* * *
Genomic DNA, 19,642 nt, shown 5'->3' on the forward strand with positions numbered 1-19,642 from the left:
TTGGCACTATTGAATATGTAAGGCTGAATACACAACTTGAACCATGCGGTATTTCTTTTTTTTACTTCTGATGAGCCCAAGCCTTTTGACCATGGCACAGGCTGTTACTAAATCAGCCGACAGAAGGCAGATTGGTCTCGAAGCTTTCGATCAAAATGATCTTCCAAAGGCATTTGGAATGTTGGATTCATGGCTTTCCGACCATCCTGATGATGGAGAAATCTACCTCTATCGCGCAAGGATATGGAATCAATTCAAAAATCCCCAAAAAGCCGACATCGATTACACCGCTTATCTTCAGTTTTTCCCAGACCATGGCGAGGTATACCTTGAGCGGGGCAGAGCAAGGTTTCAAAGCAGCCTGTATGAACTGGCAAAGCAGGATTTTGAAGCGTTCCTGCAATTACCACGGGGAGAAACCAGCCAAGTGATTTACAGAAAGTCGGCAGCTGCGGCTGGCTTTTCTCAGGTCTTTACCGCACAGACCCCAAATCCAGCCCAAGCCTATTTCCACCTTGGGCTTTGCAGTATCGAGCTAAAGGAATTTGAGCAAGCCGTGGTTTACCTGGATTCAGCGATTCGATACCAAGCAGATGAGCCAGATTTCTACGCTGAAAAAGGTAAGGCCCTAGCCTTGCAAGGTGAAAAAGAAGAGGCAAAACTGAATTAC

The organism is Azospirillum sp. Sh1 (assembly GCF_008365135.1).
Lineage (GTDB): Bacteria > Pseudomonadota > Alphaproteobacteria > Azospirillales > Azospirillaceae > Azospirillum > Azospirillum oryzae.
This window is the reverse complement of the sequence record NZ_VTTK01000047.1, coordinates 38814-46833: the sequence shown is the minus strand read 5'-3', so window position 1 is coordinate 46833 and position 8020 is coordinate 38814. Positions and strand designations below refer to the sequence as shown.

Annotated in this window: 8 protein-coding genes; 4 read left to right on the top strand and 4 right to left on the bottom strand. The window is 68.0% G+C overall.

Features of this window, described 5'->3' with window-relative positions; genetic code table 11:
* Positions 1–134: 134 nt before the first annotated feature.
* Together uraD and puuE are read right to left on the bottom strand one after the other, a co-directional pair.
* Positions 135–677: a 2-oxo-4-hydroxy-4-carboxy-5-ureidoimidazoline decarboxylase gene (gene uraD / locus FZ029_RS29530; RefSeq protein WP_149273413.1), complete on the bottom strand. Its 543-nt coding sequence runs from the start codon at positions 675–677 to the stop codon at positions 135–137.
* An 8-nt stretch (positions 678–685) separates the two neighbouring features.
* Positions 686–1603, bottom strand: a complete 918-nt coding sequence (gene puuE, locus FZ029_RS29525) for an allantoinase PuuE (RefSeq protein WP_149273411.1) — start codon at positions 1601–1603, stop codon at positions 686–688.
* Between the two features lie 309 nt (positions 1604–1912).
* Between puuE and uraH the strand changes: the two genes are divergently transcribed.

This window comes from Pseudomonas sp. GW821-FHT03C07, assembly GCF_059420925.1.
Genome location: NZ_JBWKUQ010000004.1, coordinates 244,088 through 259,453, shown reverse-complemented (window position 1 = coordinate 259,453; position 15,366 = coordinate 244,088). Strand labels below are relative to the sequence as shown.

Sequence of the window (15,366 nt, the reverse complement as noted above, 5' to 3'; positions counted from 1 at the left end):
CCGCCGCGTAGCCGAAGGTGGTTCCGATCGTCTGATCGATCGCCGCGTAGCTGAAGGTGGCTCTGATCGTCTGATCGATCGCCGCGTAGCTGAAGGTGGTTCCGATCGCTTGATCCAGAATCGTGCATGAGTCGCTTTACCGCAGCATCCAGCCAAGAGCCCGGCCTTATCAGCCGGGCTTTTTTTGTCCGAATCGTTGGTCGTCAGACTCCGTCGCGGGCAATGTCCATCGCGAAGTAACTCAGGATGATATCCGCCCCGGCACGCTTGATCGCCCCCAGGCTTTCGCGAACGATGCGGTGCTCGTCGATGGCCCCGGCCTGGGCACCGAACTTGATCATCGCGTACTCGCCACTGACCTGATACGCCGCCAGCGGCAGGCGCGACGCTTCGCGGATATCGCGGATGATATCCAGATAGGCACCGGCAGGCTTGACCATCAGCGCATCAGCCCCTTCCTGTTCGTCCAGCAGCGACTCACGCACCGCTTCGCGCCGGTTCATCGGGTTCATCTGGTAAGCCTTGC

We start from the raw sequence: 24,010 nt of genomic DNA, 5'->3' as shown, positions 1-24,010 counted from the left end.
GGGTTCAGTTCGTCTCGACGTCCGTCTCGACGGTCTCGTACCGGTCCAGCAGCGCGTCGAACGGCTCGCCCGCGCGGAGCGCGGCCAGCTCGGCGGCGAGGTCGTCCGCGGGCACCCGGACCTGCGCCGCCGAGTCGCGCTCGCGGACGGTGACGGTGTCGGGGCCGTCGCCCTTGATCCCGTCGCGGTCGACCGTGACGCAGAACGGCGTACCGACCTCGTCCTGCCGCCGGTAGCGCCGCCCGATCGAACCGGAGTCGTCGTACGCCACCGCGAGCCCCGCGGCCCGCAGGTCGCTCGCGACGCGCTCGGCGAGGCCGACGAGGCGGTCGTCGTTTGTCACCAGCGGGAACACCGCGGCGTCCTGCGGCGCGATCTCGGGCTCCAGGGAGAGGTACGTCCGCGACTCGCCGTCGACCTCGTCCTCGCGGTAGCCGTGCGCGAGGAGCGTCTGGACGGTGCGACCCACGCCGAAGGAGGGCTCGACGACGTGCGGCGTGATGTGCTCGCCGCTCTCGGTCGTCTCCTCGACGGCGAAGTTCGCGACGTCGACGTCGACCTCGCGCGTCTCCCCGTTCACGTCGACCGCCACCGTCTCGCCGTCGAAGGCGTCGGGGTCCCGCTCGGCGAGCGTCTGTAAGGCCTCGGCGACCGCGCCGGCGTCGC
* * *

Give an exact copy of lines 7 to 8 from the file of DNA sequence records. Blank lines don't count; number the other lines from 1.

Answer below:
Features of this window, described 5'->3' with window-relative positions; genetic code table 11:
* Positions 1–134: 134 nt before the first annotated feature.